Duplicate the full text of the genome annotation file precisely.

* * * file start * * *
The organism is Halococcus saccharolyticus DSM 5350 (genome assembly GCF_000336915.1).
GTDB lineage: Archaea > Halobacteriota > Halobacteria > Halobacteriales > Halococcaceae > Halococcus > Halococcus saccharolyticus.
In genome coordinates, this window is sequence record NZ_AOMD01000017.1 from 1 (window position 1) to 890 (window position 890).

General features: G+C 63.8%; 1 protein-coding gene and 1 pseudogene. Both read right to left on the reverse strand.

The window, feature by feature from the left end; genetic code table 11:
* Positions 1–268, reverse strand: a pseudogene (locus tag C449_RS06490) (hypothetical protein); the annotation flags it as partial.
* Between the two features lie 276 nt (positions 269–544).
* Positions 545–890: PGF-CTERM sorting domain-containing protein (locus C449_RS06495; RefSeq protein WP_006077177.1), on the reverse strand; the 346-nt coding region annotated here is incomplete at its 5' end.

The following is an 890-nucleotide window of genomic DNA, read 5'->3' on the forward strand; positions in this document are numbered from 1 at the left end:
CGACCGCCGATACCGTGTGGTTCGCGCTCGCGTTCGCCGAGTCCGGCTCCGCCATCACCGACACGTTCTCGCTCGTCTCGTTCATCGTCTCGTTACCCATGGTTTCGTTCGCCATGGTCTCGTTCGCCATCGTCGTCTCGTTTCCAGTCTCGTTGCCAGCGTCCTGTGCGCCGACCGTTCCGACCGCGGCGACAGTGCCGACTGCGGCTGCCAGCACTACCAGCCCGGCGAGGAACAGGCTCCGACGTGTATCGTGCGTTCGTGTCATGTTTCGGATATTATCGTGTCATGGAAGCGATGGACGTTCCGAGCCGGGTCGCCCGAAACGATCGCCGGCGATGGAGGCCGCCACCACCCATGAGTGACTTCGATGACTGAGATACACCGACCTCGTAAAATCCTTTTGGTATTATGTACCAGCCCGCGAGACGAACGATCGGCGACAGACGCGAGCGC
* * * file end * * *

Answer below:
The organism is Halococcus saccharolyticus DSM 5350 (genome assembly GCF_000336915.1).
GTDB lineage: Archaea > Halobacteriota > Halobacteria > Halobacteriales > Halococcaceae > Halococcus > Halococcus saccharolyticus.
In genome coordinates, this window is sequence record NZ_AOMD01000017.1 from 1 (window position 1) to 890 (window position 890).

General features: G+C 63.8%; 1 protein-coding gene and 1 pseudogene. Both read right to left on the reverse strand.

The window, feature by feature from the left end; genetic code table 11:
* Positions 1–268, reverse strand: a pseudogene (locus tag C449_RS06490) (hypothetical protein); the annotation flags it as partial.
* Between the two features lie 276 nt (positions 269–544).
* Positions 545–890: PGF-CTERM sorting domain-containing protein (locus C449_RS06495; RefSeq protein WP_006077177.1), on the reverse strand; the 346-nt coding region annotated here is incomplete at its 5' end.

The following is an 890-nucleotide window of genomic DNA, read 5'->3' on the forward strand; positions in this document are numbered from 1 at the left end:
CGACCGCCGATACCGTGTGGTTCGCGCTCGCGTTCGCCGAGTCCGGCTCCGCCATCACCGACACGTTCTCGCTCGTCTCGTTCATCGTCTCGTTACCCATGGTTTCGTTCGCCATGGTCTCGTTCGCCATCGTCGTCTCGTTTCCAGTCTCGTTGCCAGCGTCCTGTGCGCCGACCGTTCCGACCGCGGCGACAGTGCCGACTGCGGCTGCCAGCACTACCAGCCCGGCGAGGAACAGGCTCCGACGTGTATCGTGCGTTCGTGTCATGTTTCGGATATTATCGTGTCATGGAAGCGATGGACGTTCCGAGCCGGGTCGCCCGAAACGATCGCCGGCGATGGAGGCCGCCACCACCCATGAGTGACTTCGATGACTGAGATACACCGACCTCGTAAAATCCTTTTGGTATTATGTACCAGCCCGCGAGACGAACGATCGGCGACAGACGCGAGCGC